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Open Standards are the building blocks for interoperability and vendor neutrality

When it comes to data related to the built environment, we cannot ignore the lack of uniformity: file and data formats are offered in various variants. The software landscape for the design, construction and management of built assets is vast and there are lots of excellent tools out there for all kinds of professionals. But more often than not these tools come with their own proprietary data formats which work very well for a selected few but become an obstacle when you want to scale-up with a wider group of people. And this while you usually deal with a large group of stakeholders during a construction project.


Due to the fragmented nature of the construction industry it is already difficult to ensure proper data flow between different stakeholders but using proprietary formats creates even stronger silos which make the whole process inefficient and unnecessarily complex.


That's where the danger lurks. Communication is so much easier when we speak the same language. This is where open standards come in. Open Standards are openly accessible, usable by anyone and maintained through collaborative efforts and a consensus-driven approach. Open data standards are vital for ensuring better collaboration and accessibility of data.


Future Insight is an avid supporter of open standards and we have built all our solutions with full support of open standards both in BIM (IFC, IDS, openBIM) and GIS (CityGML, 3D Tiles). The standards have matured, the technology for using them is there. You don’t need to support a million proprietary closed formats but you do need to demand the use of open formats.



Open standards = open market

It is especially important for public clients in public design and construction projects to demand open standards. This is one way to make sure public money is used efficiently and in the best interests of the market.


The EU BIM Task Group has emphasized the importance of openBIM in a position paper sent to European Commission in 2021. Similar position papers and open letters have also been issued by European Construction Industry Federation (FIEC), Architects’ Council of Europe (ACE) and the European Federation of Engineering Consultancy Associations (EFCA) which all highlight the importance of vendor neutrality and open standards.


By using open standards you support an open competitive software market where you have the freedom to choose the best tools for the job without any fear of vendor lock-in or lost data.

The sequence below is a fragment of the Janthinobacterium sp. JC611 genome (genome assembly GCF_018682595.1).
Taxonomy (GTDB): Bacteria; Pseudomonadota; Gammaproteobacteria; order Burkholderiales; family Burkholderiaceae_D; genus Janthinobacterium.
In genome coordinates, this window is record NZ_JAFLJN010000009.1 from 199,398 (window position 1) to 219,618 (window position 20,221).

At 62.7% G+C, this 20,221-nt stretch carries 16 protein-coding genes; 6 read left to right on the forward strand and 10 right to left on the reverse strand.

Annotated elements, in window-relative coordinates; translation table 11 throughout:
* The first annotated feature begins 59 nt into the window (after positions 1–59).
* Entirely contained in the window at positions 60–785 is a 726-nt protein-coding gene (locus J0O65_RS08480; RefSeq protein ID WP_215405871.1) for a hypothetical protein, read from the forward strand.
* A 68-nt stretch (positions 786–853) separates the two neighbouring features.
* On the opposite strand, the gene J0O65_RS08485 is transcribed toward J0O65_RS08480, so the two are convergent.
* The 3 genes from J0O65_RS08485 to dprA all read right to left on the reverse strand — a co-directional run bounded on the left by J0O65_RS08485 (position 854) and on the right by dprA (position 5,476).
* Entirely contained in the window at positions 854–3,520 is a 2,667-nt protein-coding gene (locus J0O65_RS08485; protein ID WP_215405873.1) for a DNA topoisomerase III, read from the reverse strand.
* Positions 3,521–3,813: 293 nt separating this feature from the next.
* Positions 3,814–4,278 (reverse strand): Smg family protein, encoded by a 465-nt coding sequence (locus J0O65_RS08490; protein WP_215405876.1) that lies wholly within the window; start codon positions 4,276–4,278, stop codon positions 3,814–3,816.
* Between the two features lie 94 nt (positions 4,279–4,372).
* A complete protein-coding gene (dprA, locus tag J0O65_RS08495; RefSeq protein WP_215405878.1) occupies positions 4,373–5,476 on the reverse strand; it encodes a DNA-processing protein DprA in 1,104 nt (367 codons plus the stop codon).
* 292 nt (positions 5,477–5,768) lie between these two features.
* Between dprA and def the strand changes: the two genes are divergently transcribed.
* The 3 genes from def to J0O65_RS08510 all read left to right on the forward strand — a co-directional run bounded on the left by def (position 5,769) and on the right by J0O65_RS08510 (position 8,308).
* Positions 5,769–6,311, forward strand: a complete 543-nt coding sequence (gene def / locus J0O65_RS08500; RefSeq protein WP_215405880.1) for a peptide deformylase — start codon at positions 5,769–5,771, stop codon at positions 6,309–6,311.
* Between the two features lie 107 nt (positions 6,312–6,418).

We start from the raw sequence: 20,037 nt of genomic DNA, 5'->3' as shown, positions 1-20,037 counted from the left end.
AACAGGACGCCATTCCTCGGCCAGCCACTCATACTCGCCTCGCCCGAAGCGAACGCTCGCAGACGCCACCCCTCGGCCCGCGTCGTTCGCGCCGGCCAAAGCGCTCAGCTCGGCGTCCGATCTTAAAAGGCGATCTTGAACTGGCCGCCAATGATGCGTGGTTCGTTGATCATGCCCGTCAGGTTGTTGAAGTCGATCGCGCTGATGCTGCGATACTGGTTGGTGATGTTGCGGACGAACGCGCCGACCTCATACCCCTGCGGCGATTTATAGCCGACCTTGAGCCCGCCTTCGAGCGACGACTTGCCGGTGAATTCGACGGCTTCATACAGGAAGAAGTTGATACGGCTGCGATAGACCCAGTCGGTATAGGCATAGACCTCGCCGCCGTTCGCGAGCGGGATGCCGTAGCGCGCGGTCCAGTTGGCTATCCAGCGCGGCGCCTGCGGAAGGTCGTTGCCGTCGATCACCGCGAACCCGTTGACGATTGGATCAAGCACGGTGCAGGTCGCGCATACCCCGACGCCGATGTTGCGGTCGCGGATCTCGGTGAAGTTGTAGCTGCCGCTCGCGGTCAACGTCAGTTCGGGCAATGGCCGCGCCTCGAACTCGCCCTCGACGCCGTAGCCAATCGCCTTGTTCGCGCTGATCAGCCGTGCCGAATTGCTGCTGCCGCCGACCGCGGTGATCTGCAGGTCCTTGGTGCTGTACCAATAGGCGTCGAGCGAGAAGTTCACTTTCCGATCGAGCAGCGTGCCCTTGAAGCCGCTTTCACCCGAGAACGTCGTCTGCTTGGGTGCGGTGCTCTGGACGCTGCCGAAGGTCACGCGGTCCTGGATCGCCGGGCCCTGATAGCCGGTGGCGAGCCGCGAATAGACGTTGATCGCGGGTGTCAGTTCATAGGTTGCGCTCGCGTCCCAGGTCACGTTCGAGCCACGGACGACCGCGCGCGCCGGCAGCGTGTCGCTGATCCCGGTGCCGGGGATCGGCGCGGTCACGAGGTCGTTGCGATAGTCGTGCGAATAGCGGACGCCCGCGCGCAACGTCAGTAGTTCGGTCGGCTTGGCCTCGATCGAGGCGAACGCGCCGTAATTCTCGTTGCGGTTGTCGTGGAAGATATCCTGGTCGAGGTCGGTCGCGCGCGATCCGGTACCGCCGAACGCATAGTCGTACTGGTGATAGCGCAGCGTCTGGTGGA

Focus on open standards, not open “everything”

Using open standards doesn’t automatically translate to “open data”. Data can hold a lot of value and makes up an integral part of a business model. You don’t want to just give it away openly to anyone. That is why it is important to highlight that you can license and commercialize your data in open standards. Making data sharable and accessible on a technical level does not limit or restrict you in business. On the contrary, this will allow you to more easily deliver value to your customers by making your data more accessible.


Clearly.HUB, the Open Urban Platform, which Future Insight is developing, has been explicitly developed for this purpose - to connect users with the data and services they need to do their work better. Data stays with the source and is shared via open standards.


Governments often focus too much on the requirement of “open source code” when developing or implementing e-services. Although this sounds like a reasonable thing to do with public money, it often ends up costing more and creates complications regarding software maintenance, security and future development. SaaS solutions on the other hand are much easier and cost-efficient to manage because the vendor takes care of the maintenance and development while the costs are distributed among all software clients.


Utilizing commercial SaaS solutions that use open standards gives you the best of both worlds - assuring vendor neutrality and giving you most value for your money.


 

This article is written by Jaan Saar, Chief Evangelist of Clearly.BIM at Future Insight. Jaan has over 20 years of experience in the construction industry. He has helped both commercial and public organizations to implement digital tools to make processes more efficient and human-centric. He is a strong proponent for openBIM and international open standards because they enable better collaboration among all stakeholders in the building lifecycle.

 

For more information about this article, contact Jaan Saar:

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